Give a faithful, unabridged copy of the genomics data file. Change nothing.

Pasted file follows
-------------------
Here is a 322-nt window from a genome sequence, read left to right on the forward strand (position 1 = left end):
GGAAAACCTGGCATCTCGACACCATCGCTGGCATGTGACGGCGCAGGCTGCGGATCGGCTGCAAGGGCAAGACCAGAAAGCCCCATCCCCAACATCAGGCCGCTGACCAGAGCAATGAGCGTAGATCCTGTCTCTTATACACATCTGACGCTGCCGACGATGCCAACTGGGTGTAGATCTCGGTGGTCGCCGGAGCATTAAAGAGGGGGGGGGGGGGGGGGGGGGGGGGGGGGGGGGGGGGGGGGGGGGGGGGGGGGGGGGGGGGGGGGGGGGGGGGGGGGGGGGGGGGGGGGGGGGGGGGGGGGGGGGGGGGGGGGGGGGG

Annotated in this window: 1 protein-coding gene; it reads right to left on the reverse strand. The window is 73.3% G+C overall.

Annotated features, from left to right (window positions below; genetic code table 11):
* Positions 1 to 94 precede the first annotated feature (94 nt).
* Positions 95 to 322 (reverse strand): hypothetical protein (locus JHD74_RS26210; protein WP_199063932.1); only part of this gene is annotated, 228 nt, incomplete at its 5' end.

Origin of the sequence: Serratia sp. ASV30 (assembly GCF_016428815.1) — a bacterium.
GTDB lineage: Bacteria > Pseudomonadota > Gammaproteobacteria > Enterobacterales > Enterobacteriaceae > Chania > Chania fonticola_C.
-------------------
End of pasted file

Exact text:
Here is a 322-nt window from a genome sequence, read left to right on the forward strand (position 1 = left end):
GGAAAACCTGGCATCTCGACACCATCGCTGGCATGTGACGGCGCAGGCTGCGGATCGGCTGCAAGGGCAAGACCAGAAAGCCCCATCCCCAACATCAGGCCGCTGACCAGAGCAATGAGCGTAGATCCTGTCTCTTATACACATCTGACGCTGCCGACGATGCCAACTGGGTGTAGATCTCGGTGGTCGCCGGAGCATTAAAGAGGGGGGGGGGGGGGGGGGGGGGGGGGGGGGGGGGGGGGGGGGGGGGGGGGGGGGGGGGGGGGGGGGGGGGGGGGGGGGGGGGGGGGGGGGGGGGGGGGGGGGGGGGGGGGGGGGGGGG

Annotated in this window: 1 protein-coding gene; it reads right to left on the reverse strand. The window is 73.3% G+C overall.

Annotated features, from left to right (window positions below; genetic code table 11):
* Positions 1 to 94 precede the first annotated feature (94 nt).
* Positions 95 to 322 (reverse strand): hypothetical protein (locus JHD74_RS26210; protein WP_199063932.1); only part of this gene is annotated, 228 nt, incomplete at its 5' end.

Origin of the sequence: Serratia sp. ASV30 (assembly GCF_016428815.1) — a bacterium.
GTDB lineage: Bacteria > Pseudomonadota > Gammaproteobacteria > Enterobacterales > Enterobacteriaceae > Chania > Chania fonticola_C.